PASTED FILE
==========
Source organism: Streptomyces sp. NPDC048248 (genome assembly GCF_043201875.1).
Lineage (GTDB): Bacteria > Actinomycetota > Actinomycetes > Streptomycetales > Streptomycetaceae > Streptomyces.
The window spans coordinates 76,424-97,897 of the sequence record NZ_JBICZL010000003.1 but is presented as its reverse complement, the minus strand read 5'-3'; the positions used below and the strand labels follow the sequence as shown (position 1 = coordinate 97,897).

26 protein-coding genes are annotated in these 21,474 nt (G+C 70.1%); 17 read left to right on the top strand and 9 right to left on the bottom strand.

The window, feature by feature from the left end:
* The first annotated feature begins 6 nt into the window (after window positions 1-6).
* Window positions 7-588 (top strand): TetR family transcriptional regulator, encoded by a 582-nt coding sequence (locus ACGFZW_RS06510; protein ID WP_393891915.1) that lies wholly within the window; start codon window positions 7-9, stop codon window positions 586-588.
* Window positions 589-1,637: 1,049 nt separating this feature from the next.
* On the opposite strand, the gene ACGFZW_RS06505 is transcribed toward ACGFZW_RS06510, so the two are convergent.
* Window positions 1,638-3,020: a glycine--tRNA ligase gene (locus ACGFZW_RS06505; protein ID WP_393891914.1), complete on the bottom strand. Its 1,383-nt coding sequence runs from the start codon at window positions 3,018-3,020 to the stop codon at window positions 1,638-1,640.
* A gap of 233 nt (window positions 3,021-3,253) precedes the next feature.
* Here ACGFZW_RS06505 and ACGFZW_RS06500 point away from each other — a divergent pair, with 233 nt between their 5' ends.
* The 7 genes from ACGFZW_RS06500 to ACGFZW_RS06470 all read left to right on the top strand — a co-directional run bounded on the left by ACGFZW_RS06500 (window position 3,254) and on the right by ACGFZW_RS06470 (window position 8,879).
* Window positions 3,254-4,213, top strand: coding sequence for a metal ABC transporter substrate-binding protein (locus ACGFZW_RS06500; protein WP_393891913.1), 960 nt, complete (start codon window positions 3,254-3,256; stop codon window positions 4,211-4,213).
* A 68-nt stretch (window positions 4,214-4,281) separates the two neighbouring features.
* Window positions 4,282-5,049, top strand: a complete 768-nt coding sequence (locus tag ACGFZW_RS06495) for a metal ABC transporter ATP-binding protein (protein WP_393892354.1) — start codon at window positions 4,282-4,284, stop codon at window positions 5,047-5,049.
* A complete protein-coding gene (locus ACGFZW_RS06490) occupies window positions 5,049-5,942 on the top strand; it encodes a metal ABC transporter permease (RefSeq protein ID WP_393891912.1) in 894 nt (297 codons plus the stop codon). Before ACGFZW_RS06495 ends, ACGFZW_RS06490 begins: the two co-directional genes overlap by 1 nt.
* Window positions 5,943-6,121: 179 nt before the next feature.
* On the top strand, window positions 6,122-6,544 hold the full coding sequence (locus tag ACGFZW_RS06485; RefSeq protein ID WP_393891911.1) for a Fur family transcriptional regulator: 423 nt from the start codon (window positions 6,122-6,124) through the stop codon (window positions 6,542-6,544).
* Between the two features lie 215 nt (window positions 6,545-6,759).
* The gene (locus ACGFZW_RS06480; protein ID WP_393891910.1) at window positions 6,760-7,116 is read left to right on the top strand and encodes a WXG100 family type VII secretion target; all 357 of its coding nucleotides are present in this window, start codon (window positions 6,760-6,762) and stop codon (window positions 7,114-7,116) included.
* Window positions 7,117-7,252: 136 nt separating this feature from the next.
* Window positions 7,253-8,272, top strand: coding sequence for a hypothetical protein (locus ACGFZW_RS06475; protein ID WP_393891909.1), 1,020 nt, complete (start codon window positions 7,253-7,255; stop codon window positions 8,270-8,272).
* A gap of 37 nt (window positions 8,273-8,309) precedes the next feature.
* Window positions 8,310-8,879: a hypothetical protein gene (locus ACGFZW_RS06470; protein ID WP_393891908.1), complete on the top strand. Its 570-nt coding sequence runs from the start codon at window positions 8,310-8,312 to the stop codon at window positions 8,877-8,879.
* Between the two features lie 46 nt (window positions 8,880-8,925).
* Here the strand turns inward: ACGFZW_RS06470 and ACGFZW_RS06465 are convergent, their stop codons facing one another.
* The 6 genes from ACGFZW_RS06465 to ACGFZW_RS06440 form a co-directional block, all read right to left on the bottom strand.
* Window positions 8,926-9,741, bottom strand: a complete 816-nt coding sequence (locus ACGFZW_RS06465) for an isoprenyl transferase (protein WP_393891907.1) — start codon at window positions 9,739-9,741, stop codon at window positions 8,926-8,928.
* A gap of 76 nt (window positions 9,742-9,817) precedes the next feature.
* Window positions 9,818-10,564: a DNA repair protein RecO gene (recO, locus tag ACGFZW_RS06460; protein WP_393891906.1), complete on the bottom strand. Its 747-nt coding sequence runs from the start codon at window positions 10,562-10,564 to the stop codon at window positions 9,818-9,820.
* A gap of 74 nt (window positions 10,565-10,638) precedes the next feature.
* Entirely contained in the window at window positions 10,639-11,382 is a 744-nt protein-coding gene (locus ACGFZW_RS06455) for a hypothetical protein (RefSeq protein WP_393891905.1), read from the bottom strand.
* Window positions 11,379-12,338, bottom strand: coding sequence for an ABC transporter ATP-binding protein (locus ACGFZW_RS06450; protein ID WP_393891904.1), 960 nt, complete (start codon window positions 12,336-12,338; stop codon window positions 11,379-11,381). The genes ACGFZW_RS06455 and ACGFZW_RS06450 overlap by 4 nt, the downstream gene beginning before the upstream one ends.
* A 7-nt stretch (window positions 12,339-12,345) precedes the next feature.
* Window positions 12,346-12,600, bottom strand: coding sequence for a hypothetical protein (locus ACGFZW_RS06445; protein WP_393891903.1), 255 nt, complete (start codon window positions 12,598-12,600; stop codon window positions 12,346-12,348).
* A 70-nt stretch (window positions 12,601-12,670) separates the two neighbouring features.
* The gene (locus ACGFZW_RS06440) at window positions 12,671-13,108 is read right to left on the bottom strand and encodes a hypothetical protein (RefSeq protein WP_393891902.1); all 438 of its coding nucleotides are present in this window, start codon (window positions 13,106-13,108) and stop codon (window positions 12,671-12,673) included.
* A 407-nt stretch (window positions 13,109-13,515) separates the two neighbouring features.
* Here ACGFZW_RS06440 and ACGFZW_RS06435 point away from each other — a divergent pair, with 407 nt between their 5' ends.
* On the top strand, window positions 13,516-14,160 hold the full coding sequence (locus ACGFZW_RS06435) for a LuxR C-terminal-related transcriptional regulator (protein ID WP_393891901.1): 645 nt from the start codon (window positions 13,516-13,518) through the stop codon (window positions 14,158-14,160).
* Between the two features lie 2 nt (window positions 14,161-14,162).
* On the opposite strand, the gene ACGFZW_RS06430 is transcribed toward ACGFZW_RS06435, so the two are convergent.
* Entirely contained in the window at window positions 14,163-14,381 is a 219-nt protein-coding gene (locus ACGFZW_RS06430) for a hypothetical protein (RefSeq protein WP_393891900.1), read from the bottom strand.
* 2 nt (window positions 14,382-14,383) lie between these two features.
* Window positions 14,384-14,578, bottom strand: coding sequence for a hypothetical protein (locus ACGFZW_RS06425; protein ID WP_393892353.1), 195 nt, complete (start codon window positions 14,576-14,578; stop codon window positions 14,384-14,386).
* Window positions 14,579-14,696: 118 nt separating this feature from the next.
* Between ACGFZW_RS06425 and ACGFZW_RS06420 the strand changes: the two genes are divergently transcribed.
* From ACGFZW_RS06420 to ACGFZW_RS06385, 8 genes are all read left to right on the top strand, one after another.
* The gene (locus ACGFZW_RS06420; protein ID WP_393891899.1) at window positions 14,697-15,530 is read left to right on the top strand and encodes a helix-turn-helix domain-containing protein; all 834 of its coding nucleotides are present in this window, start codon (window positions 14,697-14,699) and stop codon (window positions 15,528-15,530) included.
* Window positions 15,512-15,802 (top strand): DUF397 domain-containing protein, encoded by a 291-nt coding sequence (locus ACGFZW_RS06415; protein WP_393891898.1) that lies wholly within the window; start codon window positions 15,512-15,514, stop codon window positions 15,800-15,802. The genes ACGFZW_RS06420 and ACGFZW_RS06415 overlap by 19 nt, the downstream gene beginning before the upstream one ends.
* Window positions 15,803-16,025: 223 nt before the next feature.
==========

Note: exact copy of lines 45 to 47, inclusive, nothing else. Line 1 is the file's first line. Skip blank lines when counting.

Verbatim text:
* 2 nt (window positions 14,382-14,383) lie between these two features.
* Window positions 14,384-14,578, bottom strand: coding sequence for a hypothetical protein (locus ACGFZW_RS06425; protein ID WP_393892353.1), 195 nt, complete (start codon window positions 14,576-14,578; stop codon window positions 14,384-14,386).
* Window positions 14,579-14,696: 118 nt separating this feature from the next.